Tuesday, November 10, 2009

Komodo below

Every day we dived three to four sites to sample the view of Komodo underwater.
Cold, current swept pinnacles allowed a bit of wide angle and even a visit from mantas at Manta Alley, but were mostly macro dives. I saw two brightly colored Rhinopios, a myriad of nudigranchs laying eggs, fire urchins and sea snakes. The warmer northern muck dives near Moyo Island were a pleasant change for the chilly ones at Cannibal Rock.

The top of the hill at the preserve afforded a hazy panoramic view of the bay and sparsely covered hills with eagles and cockatoos flying by squawking. The harbor water was dotted with boats and twinkled under the morning sun . We stopped for a group photo and began our descent to the beach. Back at the village I collected some souvenirs at the covered market area where one can find dragon carvings and all sorts of trinkets and local pearls.
Over the next few days we sailed south to Rinja and Horseshoe Bay. On Rinja Island we went ashore for brief encounter with more dragons who roamed the beach unrestricted by a park environment. These animals are more aggressive and curious than those at Loh Liang on Komodo . We made a wet landing in the panga and scurried up above the sand to a slight embankment, armed with tree branches as the dragons approached to check out the latest visitors. One dragon took off and chased a diver in our group, but he was stopped by a couple of large sticks planted in his path. A large can of tuna was proffered to distract the dragons, and we headed back to our boat.
The crew headed to Rija a few times after the end of the dive day to play soccer on the beach, and the dragons approached and watched from closeby, doubtless fascinated by the humans darting about kicking a round object across the sand.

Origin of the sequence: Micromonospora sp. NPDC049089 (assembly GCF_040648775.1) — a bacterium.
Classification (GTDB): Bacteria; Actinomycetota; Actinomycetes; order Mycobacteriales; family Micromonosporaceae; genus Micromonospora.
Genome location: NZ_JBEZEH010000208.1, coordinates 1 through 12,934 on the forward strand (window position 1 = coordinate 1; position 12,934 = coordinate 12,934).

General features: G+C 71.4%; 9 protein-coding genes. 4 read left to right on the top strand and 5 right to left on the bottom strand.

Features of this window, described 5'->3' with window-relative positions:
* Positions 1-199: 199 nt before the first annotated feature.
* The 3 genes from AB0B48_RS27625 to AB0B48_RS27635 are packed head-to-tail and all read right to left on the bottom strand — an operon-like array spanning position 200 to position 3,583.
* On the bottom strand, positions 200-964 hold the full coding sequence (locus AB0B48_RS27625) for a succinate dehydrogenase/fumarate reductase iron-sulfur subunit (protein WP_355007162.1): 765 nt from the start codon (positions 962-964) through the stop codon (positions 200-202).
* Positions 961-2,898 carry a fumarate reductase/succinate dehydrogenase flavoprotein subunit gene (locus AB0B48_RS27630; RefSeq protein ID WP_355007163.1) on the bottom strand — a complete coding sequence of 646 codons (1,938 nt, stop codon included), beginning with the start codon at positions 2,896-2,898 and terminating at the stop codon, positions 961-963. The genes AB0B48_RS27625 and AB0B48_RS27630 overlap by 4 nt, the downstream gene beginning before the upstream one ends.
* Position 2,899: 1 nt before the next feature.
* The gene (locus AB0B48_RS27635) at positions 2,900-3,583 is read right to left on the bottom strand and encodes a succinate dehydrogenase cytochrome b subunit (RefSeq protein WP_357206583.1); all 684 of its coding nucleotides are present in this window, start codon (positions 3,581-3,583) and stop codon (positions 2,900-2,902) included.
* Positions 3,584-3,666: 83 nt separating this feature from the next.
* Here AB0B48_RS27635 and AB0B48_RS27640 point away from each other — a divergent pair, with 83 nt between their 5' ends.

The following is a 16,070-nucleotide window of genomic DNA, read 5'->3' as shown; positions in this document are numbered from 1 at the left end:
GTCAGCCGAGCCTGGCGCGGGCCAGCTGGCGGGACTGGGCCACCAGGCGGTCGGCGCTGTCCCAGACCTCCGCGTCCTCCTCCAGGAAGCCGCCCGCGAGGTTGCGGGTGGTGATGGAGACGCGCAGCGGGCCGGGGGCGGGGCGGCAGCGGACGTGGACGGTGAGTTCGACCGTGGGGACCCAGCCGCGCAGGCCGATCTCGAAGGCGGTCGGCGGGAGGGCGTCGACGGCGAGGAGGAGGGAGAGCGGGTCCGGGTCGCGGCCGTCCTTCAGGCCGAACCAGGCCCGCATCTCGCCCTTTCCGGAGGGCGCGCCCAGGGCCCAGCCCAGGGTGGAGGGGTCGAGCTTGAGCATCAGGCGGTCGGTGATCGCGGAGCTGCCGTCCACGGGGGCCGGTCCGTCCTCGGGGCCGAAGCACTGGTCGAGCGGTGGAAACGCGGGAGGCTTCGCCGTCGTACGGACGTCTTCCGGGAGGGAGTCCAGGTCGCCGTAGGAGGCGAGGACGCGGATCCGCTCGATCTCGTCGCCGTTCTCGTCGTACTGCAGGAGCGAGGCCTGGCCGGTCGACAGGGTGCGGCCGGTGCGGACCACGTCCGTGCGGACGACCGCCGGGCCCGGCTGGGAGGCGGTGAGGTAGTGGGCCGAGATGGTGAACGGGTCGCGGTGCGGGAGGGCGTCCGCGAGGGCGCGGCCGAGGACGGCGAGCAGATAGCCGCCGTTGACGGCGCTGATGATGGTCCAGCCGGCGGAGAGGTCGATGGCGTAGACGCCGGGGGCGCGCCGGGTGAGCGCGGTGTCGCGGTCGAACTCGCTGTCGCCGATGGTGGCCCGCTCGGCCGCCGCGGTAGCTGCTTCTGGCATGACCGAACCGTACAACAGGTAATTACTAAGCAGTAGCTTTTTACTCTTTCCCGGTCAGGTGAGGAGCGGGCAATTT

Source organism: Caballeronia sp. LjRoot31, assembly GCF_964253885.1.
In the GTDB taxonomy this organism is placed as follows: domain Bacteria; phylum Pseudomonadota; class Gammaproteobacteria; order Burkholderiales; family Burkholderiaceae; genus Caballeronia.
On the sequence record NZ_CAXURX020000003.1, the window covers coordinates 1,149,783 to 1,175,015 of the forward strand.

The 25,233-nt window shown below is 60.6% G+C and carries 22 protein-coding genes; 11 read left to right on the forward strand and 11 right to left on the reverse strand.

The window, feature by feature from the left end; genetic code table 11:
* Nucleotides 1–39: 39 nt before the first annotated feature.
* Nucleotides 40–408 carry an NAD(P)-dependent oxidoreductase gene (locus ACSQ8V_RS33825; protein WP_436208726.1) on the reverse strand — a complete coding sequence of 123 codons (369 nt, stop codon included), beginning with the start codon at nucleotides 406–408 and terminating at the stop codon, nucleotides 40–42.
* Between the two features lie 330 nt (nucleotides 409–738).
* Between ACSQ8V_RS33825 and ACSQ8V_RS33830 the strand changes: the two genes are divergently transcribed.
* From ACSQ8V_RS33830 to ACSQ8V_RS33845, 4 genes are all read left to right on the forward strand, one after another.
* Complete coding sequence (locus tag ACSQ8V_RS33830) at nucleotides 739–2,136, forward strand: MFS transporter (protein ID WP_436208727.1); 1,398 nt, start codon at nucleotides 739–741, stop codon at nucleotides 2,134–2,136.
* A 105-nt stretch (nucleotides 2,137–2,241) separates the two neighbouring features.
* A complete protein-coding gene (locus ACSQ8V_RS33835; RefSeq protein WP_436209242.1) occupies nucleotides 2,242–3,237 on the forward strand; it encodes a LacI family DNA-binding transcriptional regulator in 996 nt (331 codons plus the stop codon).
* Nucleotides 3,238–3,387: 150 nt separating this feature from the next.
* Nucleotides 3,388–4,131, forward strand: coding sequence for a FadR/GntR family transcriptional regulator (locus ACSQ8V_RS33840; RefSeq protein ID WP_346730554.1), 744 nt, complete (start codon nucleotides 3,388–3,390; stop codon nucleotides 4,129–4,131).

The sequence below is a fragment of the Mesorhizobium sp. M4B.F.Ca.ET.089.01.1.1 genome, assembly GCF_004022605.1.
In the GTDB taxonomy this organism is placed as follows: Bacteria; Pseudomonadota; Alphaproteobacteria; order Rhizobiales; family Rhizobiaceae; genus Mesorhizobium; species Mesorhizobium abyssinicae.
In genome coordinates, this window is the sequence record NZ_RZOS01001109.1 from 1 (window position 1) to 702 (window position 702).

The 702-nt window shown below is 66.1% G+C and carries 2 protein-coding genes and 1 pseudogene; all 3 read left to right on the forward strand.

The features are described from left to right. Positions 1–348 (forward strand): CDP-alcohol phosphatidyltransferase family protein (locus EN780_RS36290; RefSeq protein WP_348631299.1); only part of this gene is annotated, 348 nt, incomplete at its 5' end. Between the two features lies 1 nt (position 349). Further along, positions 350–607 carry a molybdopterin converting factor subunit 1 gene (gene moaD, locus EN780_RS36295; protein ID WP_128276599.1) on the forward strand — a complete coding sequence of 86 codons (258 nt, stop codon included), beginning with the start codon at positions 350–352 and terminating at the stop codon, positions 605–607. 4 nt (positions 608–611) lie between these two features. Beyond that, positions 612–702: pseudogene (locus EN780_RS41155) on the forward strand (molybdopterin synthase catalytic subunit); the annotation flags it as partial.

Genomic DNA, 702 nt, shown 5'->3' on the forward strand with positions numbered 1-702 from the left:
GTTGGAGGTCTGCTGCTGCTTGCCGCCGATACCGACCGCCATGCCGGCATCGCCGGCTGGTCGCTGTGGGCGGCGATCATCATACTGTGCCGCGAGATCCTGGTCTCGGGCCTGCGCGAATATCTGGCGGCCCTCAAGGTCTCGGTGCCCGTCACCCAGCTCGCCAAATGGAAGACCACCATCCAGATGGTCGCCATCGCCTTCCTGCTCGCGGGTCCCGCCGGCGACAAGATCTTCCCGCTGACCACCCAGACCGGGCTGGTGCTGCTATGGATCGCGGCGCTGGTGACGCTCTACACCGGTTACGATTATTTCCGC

Love those dragons

Our group made an early morning visit to the park to observe the famous Komodo Dragons up close. As we reached the landing pier around 7:30AM, the island was already teeming with tour groups. The heat and humidity were already cloying and intense.The visitor center is well organized with guides, maps and story boards of facts about the island and its wildlife.We were given excellent reference materials and information pamphlets that helped us get the most out of our brief time ashore.
We encountered a pair of dragons almost immediately on the trail. Sometimes they stay hidden from view, although there are deer, wild boar , cockatoos and flowers and other animals to see. A large pair of males engaged in a singularly amusing tussle as they warmed up in the morning sun. When the dragons awake they are almost comatose from the cooler evening air, but then they warm up and move about. They can run up to 15 MPH! One dragon lay outstretched in a small clearing as another male approached from the rear, climbed on top of him and began wriggling and scratching his flanks with long fearsome claws. The crowd of onlookers laughed with amusement, we quickly shot images and moved on along the scanty forest path. Hidden in the trees , a timid deer nibbled grass and leaves. One interesting tree was a cotton tree. From its boughs hung large soft fluffy balls of material that looked like cotton candy.The trail looped around and up a hill ; we trudged along the slippery path in the soaring heat. Every few yards we came across a set of tracks, marked with long, deep grooves from claws...the dragons had been there.

In the Land of the Dragons Oct 14-23, 2009

Indonesia is one of my favorite regions of the world for diving and exploring. Its rich diversity above and below water makes it ever mysterious and full of enchanting surprises. Having visited dive sites around the perimeter of the Moluccas "Spice Islands" in Sulawesi,Banda Sea , Raja Ampat and the Lembeh Strait, I joined friends from Brazil to head for Komodo and the Sumba Sea to the east of Bali. After a rendez-vous at the palatial Hotel Intercontinental in Sanur we spent a blissful night by the beach and set out on our journey. Komodo was a total departure from the other areas I had visited in Indonesia. The landscape is barren, brown and arid. The dry rolling hills resemble slumbering dinosaurs that might suddenly awaken and amble down into the placid aquamarine waters. Small colorful fishing boats glide across the sea, back and forth in the bays and straits, the mirror like surface hiding swift currents that flow around the reefs and sandy bottom.
Komodo National Park is a World Heritage Site and consists of two main islands: Komodo and Rinja, with a few smaller islets sprinkled in between an to the east and north. We spent our first night in the park area by Pink Sand Beach, its lovely expanse the color of a conch shell's interior. My mask fogging plagued the first two days of diving on macro sites which contained a treasure trove of new species to observe. Crystal Rock was a welcome change for sensational wide angle shooting full of fish and rich yellow soft corals like Onemobaa.